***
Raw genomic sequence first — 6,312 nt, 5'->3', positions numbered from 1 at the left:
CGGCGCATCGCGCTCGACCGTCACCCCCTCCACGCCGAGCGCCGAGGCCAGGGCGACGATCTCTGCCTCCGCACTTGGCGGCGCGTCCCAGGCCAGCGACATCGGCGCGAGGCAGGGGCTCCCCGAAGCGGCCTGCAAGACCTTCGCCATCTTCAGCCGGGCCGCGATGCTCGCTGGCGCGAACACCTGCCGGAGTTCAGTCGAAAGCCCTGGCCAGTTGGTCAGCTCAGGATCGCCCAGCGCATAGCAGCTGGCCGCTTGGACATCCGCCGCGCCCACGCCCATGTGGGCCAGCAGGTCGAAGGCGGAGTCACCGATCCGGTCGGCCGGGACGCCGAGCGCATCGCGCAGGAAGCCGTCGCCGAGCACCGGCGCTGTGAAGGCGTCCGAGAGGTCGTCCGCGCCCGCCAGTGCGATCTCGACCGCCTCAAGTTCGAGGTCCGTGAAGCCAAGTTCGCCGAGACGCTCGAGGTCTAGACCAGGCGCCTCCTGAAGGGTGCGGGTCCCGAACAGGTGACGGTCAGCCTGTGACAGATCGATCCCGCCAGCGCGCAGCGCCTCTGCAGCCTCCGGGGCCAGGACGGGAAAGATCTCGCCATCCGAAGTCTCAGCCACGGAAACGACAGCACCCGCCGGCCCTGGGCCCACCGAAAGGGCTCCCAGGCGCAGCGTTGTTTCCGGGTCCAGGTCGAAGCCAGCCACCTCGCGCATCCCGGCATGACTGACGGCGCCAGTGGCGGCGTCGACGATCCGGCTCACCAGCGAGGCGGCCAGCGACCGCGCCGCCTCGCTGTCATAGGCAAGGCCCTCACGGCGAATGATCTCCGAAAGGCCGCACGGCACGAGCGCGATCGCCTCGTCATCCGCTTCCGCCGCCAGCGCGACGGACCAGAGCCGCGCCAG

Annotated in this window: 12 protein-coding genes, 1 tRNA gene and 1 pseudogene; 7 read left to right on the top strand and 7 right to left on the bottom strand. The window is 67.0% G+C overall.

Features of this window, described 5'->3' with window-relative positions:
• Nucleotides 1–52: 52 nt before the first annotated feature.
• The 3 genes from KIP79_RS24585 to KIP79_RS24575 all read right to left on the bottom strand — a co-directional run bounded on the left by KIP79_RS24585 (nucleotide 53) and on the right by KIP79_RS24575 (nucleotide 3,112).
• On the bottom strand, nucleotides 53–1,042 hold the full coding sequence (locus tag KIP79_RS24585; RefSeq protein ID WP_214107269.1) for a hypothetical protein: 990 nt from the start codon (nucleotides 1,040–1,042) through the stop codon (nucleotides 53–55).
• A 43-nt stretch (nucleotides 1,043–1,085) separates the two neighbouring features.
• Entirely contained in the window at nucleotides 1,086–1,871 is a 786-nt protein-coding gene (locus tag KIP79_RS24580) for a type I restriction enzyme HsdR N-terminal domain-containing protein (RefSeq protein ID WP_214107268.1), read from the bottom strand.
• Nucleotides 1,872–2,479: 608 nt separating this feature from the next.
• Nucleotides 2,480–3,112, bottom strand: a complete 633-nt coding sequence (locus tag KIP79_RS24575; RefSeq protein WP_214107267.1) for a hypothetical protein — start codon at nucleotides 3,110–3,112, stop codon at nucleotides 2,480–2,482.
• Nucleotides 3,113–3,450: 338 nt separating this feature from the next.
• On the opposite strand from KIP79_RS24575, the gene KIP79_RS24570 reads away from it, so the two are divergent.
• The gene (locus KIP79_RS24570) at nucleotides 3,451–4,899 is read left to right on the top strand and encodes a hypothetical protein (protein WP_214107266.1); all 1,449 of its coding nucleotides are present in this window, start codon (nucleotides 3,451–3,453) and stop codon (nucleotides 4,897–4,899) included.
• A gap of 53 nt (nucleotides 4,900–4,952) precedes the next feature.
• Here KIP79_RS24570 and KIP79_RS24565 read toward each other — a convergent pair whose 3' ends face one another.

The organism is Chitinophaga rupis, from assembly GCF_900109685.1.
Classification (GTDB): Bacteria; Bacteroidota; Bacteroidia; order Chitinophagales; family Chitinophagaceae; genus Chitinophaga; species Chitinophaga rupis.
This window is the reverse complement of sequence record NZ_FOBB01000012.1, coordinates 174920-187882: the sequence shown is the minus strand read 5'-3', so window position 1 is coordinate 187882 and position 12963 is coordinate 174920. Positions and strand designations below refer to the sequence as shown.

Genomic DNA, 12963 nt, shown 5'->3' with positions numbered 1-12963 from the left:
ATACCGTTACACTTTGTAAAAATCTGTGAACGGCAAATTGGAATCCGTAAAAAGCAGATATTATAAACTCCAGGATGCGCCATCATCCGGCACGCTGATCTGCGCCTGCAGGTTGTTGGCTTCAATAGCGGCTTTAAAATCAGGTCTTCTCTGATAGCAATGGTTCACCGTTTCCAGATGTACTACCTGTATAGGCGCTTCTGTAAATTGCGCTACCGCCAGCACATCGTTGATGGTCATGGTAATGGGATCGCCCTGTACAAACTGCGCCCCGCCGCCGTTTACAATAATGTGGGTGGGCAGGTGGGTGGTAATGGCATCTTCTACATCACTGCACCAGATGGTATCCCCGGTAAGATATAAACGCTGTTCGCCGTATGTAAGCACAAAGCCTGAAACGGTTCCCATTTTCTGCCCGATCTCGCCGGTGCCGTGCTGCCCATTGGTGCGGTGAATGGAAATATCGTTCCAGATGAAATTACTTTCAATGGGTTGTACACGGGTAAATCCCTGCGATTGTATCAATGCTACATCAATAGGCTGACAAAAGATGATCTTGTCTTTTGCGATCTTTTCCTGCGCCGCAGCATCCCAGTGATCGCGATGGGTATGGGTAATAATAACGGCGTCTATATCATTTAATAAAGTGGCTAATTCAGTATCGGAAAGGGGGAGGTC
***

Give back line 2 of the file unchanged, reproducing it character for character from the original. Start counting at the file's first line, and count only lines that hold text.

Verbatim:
CGGCGCATCGCGCTCGACCGTCACCCCCTCCACGCCGAGCGCCGAGGCCAGGGCGACGATCTCTGCCTCCGCACTTGGCGGCGCGTCCCAGGCCAGCGACATCGGCGCGAGGCAGGGGCTCCCCGAAGCGGCCTGCAAGACCTTCGCCATCTTCAGCCGGGCCGCGATGCTCGCTGGCGCGAACACCTGCCGGAGTTCAGTCGAAAGCCCTGGCCAGTTGGTCAGCTCAGGATCGCCCAGCGCATAGCAGCTGGCCGCTTGGACATCCGCCGCGCCCACGCCCATGTGGGCCAGCAGGTCGAAGGCGGAGTCACCGATCCGGTCGGCCGGGACGCCGAGCGCATCGCGCAGGAAGCCGTCGCCGAGCACCGGCGCTGTGAAGGCGTCCGAGAGGTCGTCCGCGCCCGCCAGTGCGATCTCGACCGCCTCAAGTTCGAGGTCCGTGAAGCCAAGTTCGCCGAGACGCTCGAGGTCTAGACCAGGCGCCTCCTGAAGGGTGCGGGTCCCGAACAGGTGACGGTCAGCCTGTGACAGATCGATCCCGCCAGCGCGCAGCGCCTCTGCAGCCTCCGGGGCCAGGACGGGAAAGATCTCGCCATCCGAAGTCTCAGCCACGGAAACGACAGCACCCGCCGGCCCTGGGCCCACCGAAAGGGCTCCCAGGCGCAGCGTTGTTTCCGGGTCCAGGTCGAAGCCAGCCACCTCGCGCATCCCGGCATGACTGACGGCGCCAGTGGCGGCGTCGACGATCCGGCTCACCAGCGAGGCGGCCAGCGACCGCGCCGCCTCGCTGTCATAGGCAAGGCCCTCACGGCGAATGATCTCCGAAAGGCCGCACGGCACGAGCGCGATCGCCTCGTCATCCGCTTCCGCCGCCAGCGCGACGGACCAGAGCCGCGCCAG